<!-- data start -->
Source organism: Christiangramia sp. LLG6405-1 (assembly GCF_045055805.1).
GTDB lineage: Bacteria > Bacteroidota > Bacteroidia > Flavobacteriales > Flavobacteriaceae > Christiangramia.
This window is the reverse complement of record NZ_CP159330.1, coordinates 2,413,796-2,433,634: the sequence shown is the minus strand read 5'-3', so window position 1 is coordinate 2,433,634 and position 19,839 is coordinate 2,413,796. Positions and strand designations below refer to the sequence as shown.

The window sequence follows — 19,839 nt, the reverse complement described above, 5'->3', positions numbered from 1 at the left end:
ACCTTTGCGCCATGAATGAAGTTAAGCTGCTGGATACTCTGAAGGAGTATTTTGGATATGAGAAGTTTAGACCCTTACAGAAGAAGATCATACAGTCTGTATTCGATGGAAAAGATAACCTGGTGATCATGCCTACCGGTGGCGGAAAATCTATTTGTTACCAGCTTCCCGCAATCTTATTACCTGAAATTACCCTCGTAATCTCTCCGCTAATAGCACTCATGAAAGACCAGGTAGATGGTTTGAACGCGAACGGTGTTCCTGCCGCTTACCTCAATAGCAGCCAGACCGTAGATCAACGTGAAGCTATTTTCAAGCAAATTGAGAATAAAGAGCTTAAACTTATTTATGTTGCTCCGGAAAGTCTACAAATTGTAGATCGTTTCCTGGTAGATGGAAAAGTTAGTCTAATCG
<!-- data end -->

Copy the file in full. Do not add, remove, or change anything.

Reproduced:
Source organism: Christiangramia sp. LLG6405-1 (assembly GCF_045055805.1).
GTDB lineage: Bacteria > Bacteroidota > Bacteroidia > Flavobacteriales > Flavobacteriaceae > Christiangramia.
This window is the reverse complement of record NZ_CP159330.1, coordinates 2,413,796-2,433,634: the sequence shown is the minus strand read 5'-3', so window position 1 is coordinate 2,433,634 and position 19,839 is coordinate 2,413,796. Positions and strand designations below refer to the sequence as shown.

The window sequence follows — 19,839 nt, the reverse complement described above, 5'->3', positions numbered from 1 at the left end:
ACCTTTGCGCCATGAATGAAGTTAAGCTGCTGGATACTCTGAAGGAGTATTTTGGATATGAGAAGTTTAGACCCTTACAGAAGAAGATCATACAGTCTGTATTCGATGGAAAAGATAACCTGGTGATCATGCCTACCGGTGGCGGAAAATCTATTTGTTACCAGCTTCCCGCAATCTTATTACCTGAAATTACCCTCGTAATCTCTCCGCTAATAGCACTCATGAAAGACCAGGTAGATGGTTTGAACGCGAACGGTGTTCCTGCCGCTTACCTCAATAGCAGCCAGACCGTAGATCAACGTGAAGCTATTTTCAAGCAAATTGAGAATAAAGAGCTTAAACTTATTTATGTTGCTCCGGAAAGTCTACAAATTGTAGATCGTTTCCTGGTAGATGGAAAAGTTAGTCTAATCG